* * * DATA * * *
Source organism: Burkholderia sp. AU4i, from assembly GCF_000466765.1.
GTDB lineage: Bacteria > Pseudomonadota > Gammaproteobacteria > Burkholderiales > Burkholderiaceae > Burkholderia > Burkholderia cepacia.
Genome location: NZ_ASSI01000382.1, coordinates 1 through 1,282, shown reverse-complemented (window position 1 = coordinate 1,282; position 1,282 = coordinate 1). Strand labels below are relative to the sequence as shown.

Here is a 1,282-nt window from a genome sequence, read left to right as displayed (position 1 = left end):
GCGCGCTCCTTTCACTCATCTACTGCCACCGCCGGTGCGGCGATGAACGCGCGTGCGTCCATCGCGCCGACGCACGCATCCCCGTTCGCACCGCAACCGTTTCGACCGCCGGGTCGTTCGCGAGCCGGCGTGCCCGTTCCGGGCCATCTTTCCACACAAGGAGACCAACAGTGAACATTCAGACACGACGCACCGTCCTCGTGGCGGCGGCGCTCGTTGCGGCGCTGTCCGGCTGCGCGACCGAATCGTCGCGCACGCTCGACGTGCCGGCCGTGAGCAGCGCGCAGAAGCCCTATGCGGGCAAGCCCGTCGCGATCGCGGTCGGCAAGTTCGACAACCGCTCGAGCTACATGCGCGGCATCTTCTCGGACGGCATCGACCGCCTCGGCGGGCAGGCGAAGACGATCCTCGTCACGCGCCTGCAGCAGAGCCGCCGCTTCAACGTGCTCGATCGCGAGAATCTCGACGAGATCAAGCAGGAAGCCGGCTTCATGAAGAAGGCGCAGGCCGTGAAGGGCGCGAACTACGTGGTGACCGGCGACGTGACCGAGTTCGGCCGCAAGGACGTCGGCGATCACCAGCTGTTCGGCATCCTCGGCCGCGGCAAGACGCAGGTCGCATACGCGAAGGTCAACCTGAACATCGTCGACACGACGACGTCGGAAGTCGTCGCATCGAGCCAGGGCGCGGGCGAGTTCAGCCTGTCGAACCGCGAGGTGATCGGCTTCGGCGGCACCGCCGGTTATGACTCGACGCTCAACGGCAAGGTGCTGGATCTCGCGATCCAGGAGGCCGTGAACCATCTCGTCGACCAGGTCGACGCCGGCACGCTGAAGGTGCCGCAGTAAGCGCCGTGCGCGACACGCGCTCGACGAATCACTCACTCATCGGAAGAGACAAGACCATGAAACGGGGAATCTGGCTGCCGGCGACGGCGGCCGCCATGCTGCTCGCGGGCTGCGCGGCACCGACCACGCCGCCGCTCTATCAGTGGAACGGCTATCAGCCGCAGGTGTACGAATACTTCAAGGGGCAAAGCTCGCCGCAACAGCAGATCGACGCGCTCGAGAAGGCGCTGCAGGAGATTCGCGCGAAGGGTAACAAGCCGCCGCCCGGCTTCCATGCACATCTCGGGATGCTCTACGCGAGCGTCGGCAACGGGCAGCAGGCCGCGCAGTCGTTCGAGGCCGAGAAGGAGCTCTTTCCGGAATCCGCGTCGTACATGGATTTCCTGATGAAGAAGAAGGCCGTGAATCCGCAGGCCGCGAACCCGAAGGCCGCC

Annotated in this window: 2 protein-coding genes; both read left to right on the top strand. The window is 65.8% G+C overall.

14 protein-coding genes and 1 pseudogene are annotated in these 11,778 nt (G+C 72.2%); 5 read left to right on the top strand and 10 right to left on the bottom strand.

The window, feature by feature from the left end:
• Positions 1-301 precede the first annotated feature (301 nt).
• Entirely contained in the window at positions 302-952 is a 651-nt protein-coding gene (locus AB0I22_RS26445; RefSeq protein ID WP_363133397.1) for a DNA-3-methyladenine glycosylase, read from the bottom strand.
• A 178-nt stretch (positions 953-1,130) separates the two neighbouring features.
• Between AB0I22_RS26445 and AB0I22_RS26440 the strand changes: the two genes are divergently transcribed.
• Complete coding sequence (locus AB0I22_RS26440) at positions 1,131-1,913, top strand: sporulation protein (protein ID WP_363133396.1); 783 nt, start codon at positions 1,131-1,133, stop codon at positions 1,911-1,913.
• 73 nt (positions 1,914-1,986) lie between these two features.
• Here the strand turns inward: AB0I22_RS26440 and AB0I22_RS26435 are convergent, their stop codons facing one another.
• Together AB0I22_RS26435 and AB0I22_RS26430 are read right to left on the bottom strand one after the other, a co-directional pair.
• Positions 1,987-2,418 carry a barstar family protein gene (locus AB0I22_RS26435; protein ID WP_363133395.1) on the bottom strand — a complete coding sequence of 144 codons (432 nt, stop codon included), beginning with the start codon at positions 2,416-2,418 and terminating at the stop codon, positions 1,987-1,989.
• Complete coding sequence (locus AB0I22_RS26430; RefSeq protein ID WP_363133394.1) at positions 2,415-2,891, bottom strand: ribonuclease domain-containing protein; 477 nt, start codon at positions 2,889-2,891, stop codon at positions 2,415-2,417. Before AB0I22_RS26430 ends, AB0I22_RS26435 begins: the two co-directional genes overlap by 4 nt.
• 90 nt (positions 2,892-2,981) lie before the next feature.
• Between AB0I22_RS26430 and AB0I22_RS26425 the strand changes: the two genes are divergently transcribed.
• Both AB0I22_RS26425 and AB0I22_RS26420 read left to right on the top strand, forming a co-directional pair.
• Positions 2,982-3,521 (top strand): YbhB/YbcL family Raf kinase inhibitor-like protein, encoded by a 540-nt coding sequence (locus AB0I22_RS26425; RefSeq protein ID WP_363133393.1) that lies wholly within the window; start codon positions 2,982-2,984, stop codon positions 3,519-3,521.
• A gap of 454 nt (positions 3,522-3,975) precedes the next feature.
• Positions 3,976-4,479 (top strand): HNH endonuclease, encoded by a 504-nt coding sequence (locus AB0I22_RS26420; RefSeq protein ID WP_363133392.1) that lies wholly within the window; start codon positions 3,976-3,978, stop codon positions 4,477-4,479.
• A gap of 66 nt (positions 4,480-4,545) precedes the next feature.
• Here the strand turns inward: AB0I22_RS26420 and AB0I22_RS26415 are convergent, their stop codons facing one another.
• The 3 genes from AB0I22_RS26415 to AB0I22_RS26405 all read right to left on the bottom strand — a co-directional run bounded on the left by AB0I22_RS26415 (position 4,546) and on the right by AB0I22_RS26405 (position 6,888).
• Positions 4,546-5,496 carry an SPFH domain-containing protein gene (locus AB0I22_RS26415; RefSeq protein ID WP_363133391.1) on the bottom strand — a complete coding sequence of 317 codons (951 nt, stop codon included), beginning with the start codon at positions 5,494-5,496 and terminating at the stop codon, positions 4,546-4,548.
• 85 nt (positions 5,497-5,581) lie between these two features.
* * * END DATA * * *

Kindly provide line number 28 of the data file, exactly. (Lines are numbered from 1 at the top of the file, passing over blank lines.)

• Positions 4,546-5,496 carry an SPFH domain-containing protein gene (locus AB0I22_RS26415; RefSeq protein ID WP_363133391.1) on the bottom strand — a complete coding sequence of 317 codons (951 nt, stop codon included), beginning with the start codon at positions 5,494-5,496 and terminating at the stop codon, positions 4,546-4,548.